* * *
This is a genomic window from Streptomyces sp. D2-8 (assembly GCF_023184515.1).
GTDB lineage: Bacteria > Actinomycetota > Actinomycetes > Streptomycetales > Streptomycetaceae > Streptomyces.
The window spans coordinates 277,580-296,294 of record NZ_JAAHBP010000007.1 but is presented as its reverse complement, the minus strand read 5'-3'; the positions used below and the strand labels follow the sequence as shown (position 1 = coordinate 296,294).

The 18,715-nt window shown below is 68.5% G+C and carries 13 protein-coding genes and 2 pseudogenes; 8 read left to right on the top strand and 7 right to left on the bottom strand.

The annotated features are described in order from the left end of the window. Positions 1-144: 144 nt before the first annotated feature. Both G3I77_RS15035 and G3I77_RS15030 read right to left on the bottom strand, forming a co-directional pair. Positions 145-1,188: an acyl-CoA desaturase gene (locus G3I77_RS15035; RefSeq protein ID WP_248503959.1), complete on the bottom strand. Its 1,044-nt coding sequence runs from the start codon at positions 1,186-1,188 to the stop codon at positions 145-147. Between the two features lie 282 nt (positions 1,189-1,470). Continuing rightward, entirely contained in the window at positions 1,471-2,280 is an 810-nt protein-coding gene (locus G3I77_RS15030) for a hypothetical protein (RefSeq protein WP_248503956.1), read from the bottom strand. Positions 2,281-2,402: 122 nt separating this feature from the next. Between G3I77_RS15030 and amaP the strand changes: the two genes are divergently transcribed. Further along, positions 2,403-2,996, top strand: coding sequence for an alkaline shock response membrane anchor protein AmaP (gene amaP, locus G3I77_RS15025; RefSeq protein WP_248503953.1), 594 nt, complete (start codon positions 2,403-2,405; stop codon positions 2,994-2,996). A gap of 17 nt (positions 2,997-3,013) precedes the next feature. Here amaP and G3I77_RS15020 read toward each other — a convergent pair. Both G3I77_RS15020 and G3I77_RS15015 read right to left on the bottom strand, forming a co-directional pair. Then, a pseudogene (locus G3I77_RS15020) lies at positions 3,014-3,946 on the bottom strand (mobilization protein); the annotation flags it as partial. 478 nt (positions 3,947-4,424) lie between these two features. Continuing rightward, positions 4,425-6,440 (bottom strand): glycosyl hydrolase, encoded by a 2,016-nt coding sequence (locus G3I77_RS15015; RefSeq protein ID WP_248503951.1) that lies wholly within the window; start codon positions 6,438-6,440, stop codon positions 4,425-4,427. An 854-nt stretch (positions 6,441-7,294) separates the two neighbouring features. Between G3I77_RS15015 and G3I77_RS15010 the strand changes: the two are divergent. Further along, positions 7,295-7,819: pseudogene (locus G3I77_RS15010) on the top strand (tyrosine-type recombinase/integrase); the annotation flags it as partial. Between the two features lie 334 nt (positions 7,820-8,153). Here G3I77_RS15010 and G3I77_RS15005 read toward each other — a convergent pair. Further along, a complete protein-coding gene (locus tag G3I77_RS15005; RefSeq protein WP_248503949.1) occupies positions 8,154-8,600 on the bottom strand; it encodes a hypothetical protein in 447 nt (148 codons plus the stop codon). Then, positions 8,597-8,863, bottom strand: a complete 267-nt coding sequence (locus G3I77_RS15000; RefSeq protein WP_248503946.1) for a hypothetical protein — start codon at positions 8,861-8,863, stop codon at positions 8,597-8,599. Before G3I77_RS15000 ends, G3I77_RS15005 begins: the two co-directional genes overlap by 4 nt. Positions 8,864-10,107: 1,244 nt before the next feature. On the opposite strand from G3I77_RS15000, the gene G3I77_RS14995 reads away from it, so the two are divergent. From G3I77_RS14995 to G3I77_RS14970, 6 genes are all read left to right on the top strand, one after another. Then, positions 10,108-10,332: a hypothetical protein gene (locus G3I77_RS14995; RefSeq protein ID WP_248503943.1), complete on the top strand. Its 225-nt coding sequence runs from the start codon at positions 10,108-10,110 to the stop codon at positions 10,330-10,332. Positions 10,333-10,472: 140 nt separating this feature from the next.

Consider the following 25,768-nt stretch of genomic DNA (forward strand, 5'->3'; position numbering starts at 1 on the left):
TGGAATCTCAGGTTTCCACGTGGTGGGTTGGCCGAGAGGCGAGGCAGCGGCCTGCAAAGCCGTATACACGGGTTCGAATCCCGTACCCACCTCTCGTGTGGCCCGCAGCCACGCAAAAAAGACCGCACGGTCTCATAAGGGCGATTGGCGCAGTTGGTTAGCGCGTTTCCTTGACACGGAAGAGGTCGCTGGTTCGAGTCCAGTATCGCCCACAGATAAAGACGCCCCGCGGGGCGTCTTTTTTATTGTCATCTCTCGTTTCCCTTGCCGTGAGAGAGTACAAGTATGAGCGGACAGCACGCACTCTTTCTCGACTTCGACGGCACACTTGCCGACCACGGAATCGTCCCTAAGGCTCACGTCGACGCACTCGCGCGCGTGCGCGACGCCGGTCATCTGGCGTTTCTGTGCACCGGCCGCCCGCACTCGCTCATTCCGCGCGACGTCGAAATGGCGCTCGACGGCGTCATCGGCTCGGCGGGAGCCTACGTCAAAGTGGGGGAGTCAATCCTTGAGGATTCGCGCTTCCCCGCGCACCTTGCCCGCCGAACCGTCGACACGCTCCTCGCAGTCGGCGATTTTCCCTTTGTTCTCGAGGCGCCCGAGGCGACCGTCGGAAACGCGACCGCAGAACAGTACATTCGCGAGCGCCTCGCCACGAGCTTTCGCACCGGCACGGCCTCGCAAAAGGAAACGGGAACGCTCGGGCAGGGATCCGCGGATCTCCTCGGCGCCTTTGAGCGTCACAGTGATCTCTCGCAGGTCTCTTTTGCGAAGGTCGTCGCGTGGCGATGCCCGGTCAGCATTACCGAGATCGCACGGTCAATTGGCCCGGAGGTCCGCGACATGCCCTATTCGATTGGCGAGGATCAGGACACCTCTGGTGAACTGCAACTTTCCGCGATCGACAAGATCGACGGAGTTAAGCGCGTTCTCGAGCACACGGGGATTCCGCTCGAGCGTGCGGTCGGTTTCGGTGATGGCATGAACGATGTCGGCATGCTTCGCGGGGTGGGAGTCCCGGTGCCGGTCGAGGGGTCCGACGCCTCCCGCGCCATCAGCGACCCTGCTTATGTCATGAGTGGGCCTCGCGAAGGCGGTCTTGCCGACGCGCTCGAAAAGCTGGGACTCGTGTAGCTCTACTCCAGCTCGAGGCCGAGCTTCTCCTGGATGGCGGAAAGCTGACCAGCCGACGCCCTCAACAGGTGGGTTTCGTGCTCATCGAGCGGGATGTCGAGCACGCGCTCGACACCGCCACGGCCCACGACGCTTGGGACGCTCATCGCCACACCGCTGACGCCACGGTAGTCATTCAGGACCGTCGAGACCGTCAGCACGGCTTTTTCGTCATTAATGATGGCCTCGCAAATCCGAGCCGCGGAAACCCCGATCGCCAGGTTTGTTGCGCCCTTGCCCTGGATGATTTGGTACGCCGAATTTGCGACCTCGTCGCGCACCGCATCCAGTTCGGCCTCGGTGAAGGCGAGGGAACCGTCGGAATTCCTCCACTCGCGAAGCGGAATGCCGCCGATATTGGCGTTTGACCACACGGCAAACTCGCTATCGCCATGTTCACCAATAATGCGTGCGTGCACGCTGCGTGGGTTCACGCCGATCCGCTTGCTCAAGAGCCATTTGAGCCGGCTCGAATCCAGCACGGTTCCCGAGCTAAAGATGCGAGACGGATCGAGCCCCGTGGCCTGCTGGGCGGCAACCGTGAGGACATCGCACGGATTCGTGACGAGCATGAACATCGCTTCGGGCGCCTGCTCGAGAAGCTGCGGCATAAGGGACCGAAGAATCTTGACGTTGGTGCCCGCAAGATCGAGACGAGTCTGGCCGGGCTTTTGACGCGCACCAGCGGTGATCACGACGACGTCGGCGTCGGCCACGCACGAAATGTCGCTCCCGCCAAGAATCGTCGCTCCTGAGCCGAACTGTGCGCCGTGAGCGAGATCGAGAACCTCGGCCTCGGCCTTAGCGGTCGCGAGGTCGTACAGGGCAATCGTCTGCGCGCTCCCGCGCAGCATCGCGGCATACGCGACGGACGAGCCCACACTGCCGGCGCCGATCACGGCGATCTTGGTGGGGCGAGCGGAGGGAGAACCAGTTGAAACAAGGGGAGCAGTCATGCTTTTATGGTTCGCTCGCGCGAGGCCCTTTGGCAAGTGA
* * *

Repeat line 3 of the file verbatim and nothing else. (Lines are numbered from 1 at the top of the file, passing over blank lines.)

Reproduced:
The window spans coordinates 277,580-296,294 of record NZ_JAAHBP010000007.1 but is presented as its reverse complement, the minus strand read 5'-3'; the positions used below and the strand labels follow the sequence as shown (position 1 = coordinate 296,294).